FEMA plans new emergency alert system
- By Nick Wakeman
- Jan 06, 2014
FEMA is looking to build a public alert system that can use multiple channels of communications that can have a reach beyond traditional radio and television alerts.
The agency’s request for information is looking for information on available products and services as FEMA develops contracts under the Integrated Public Alert and Warning System – Open Platform for Emergency Networks, which goes by the acronym IPAWS-OPEN.
FEMA is interested in commercial products, government off-the-shelf technology and custom software development. It also interested in data center hosting and cloud services, according to the RFI.
The agency said it has two goals: One, determine if mature commercial software solutions can replace its current custom built application, and two, commercial hosting solutions that will have a 99.99 percent uptime.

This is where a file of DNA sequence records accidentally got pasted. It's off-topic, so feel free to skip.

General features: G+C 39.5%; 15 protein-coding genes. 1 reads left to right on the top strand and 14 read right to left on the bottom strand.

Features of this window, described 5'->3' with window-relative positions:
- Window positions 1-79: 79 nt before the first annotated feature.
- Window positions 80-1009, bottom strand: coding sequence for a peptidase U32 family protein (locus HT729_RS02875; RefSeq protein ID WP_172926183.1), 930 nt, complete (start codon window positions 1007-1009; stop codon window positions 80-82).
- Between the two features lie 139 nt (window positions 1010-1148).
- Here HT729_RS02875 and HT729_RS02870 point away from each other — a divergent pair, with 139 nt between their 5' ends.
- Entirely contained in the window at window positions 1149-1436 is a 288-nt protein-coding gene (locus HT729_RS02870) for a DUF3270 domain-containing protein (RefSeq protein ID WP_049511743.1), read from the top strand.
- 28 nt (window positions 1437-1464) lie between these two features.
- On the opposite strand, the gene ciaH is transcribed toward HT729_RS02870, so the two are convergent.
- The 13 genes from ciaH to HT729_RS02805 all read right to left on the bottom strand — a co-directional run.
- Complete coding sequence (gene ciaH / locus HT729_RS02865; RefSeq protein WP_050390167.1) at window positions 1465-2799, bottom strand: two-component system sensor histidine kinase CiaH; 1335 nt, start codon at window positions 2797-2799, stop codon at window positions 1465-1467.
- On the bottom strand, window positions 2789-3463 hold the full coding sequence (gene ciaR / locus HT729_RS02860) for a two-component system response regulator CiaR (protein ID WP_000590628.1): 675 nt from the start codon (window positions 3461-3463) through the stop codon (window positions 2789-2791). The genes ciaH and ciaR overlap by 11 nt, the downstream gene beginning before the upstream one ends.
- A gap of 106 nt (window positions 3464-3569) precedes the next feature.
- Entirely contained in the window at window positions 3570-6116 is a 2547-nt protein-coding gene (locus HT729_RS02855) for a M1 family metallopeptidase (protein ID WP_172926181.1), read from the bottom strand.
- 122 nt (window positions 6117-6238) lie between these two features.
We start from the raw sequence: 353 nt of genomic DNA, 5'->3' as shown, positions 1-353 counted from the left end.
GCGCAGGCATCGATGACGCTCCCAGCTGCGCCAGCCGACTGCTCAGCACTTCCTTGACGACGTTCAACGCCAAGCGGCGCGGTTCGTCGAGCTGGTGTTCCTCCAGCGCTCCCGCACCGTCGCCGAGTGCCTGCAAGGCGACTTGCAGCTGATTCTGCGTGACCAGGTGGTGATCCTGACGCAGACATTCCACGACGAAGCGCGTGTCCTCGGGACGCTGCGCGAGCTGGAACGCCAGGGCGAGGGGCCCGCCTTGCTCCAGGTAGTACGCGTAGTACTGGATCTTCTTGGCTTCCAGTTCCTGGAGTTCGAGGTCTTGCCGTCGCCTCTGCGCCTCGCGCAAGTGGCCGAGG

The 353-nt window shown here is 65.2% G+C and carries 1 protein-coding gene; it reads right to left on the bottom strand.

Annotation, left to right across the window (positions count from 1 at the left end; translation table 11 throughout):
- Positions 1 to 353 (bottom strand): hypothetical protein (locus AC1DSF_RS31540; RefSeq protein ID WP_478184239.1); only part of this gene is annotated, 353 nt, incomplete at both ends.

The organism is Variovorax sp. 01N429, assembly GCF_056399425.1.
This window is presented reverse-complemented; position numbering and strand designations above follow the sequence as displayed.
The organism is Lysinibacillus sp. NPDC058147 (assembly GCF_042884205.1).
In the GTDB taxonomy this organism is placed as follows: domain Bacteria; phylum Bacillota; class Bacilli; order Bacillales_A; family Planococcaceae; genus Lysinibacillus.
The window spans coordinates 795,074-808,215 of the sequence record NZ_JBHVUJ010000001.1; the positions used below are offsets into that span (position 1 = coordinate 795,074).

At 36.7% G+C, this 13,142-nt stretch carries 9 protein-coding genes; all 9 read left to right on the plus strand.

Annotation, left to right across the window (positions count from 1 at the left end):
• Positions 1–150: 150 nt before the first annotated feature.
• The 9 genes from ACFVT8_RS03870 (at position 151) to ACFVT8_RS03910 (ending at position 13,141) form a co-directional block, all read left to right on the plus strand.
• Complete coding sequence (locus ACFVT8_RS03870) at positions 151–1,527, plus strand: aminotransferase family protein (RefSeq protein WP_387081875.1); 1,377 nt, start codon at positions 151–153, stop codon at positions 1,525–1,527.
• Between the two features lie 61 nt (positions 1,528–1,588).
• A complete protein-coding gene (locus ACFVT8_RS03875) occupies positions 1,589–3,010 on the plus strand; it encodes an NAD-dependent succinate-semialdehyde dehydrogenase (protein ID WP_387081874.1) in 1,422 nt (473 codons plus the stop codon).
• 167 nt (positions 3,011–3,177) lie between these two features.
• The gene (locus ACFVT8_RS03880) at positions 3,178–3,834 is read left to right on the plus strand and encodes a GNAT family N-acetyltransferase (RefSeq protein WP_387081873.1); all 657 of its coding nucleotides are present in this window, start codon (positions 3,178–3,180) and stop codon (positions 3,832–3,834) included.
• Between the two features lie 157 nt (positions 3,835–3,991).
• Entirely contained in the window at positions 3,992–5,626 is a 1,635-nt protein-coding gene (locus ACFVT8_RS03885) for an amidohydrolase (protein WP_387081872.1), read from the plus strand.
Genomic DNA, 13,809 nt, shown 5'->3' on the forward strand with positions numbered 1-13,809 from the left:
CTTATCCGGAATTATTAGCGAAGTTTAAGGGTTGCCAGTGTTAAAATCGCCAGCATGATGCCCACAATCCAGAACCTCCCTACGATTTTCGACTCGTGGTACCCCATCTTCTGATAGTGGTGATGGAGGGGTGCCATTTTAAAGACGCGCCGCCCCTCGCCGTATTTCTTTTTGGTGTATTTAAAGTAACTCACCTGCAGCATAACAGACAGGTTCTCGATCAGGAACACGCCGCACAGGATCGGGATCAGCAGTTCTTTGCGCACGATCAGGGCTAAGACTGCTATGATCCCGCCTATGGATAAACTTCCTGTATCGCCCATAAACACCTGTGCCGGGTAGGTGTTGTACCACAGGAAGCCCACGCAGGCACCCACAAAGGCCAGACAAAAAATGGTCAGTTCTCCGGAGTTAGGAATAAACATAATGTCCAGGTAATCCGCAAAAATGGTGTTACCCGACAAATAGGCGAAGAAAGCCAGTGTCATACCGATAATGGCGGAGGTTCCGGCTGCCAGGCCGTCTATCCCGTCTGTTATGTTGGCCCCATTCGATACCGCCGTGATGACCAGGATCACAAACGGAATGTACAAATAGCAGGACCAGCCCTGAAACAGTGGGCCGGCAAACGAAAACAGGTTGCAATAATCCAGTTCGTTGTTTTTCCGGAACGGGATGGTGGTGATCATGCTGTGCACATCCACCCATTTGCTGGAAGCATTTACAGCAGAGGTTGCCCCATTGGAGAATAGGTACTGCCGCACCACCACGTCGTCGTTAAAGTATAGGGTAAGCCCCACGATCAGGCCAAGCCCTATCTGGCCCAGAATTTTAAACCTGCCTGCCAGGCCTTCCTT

The government is trying to address gaps in the alert system that were exposed during a string of tornadoes in 2011, which highlighted the need for new ways to alert people. FEMA is interested in technologies involving cell phones, digital broadcasting, internet connections, smart appliances, social media and other emerging technologies.
The system also has to work with a variety of local, state, tribal and federal government agencies that are involved in disaster response. The system needs to be flexible and responsive, FEMA said.
The RFI includes 25 detailed questions that FEMA wants addressed, including security questions, interoperability issues and application development and deployment issues.
Responses are due March 3.
Nick Wakeman is the editor-in-chief of Washington Technology. Follow him on Twitter: @nick_wakeman.